The president tells tens of thousands of attendees that their right to bear arms is "under siege."
But he pledges that those rights "will never, ever be under siege as long as I'm your president."
Trump did not elaborate on how the Second Amendment is under siege.
The president is addressing the NRA gathering nearly three months after a deadly shooting at high school in Parkland, Florida.
Vice President Mike Pence is offering a vigorous defense of the Second Amendment in an address to the National Rifle Association's annual convention in Dallas.
Pence is pointing to the Trump administration's work to address school security and support for changes to the background check system, as well as arming teachers.
The vice president says "the quickest way to stop a bad guy with a gun is a good guy with a gun."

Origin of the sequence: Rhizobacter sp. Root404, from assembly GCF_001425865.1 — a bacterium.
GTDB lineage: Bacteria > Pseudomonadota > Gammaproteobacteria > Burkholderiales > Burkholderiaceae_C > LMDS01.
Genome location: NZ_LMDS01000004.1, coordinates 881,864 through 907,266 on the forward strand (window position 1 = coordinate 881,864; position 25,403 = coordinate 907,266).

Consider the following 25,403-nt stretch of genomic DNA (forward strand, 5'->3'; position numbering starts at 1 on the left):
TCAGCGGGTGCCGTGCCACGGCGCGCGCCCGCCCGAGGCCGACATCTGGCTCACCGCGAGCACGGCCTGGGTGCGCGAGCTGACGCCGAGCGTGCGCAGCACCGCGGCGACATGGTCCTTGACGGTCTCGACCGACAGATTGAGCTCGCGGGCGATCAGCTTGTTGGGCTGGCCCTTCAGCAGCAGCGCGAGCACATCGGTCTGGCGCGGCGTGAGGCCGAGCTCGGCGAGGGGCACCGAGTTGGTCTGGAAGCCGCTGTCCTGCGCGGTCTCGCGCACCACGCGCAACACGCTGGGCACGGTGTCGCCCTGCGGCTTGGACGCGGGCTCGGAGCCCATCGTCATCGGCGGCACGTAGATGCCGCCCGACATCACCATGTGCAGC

He is faulting media outlets for not telling "the whole story about firearms in America" and the role of "firearms in the hands of law-abiding citizens" making communities safer.
Pence was speaking ahead of President Donald Trump's address to the NRA.
President Donald Trump has arrived in Dallas, where he will speak to the annual gathering of the National Rifle Association.
A longtime supporter of the NRA, Trump said during the flight Friday that it was a "truly great organization."
Trump is visiting the group after he temporarily strayed from its strong anti-gun control message in the wake of the Parkland, Florida, school shooting, only to later return to the fold.
This marks Trump's fourth visit to the annual meeting. Last year he became the first sitting president to address the convention in decades.